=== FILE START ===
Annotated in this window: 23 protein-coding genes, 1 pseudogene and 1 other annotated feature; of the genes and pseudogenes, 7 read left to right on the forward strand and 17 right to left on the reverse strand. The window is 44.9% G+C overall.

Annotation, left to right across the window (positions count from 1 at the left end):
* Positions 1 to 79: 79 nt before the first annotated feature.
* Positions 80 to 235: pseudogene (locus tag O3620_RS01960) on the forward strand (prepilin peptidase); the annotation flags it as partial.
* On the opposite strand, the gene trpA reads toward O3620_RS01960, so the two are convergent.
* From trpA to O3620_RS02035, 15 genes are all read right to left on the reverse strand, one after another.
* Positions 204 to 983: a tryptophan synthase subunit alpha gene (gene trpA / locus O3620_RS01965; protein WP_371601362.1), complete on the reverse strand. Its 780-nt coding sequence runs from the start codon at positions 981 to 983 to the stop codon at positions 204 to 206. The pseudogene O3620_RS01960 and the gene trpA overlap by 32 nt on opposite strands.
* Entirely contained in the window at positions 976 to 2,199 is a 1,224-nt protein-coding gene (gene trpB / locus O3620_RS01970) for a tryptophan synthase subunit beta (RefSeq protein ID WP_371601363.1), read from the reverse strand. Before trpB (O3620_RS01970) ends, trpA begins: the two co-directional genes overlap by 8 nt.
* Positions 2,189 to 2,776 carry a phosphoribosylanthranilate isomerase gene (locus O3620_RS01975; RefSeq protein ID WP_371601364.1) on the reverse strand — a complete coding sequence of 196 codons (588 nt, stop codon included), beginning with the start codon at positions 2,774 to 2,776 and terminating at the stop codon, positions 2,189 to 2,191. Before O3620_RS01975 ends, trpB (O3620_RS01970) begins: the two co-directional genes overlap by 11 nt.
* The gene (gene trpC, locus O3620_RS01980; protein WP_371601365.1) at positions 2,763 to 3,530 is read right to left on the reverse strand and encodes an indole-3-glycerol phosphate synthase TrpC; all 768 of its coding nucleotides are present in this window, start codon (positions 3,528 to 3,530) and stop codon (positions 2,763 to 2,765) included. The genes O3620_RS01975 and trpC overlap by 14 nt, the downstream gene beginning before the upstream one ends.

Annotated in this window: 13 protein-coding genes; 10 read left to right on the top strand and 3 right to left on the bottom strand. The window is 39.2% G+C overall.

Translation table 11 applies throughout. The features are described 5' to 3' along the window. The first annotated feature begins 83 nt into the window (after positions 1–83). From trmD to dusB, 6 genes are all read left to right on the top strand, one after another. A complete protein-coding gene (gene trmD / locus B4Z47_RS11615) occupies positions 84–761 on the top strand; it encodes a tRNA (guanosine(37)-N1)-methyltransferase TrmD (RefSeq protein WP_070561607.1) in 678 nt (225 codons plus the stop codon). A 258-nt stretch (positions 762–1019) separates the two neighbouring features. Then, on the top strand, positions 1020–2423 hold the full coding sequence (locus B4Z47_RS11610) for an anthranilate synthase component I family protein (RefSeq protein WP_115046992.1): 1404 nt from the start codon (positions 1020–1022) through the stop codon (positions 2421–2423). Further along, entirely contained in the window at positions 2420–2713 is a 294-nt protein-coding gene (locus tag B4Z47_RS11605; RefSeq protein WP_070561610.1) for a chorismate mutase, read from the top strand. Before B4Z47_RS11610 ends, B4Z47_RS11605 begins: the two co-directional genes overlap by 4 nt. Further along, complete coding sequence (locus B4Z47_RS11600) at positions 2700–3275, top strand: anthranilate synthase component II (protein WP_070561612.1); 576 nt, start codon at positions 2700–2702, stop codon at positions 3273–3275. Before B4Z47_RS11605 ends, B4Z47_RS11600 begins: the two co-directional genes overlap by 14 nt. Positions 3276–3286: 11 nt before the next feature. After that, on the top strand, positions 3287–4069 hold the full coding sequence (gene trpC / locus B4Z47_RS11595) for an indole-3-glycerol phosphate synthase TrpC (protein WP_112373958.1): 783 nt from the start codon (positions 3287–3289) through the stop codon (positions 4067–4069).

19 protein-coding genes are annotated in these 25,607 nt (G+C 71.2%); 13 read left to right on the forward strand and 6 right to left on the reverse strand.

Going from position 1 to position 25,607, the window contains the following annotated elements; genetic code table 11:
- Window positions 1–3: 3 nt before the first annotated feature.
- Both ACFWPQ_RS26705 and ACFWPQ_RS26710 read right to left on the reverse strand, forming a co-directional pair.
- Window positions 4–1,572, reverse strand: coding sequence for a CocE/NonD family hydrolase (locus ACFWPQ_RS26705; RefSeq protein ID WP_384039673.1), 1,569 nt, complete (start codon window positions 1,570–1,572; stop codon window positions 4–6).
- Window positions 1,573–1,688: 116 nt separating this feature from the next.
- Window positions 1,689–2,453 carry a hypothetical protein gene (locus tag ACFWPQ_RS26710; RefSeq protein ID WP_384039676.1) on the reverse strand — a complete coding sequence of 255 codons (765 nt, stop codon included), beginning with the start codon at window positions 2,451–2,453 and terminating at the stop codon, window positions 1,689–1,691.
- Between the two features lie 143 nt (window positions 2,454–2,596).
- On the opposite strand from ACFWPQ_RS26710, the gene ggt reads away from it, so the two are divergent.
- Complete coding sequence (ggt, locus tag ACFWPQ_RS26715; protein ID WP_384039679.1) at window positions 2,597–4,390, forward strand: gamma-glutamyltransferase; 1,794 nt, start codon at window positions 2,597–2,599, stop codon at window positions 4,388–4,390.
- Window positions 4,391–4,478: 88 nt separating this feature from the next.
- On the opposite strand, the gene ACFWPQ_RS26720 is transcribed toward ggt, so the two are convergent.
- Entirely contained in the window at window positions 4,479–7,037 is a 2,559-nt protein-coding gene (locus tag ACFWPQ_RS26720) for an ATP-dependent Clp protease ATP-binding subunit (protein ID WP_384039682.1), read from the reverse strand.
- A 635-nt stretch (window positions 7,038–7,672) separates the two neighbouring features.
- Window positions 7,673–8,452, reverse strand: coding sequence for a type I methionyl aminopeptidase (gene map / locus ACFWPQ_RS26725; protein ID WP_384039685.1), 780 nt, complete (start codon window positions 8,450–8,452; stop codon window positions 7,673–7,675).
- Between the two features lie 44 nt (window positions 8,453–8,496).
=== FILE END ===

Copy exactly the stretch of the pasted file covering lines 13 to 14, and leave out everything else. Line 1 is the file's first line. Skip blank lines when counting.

19 protein-coding genes are annotated in these 25,607 nt (G+C 71.2%); 13 read left to right on the forward strand and 6 right to left on the reverse strand.

Going from position 1 to position 25,607, the window contains the following annotated elements; genetic code table 11: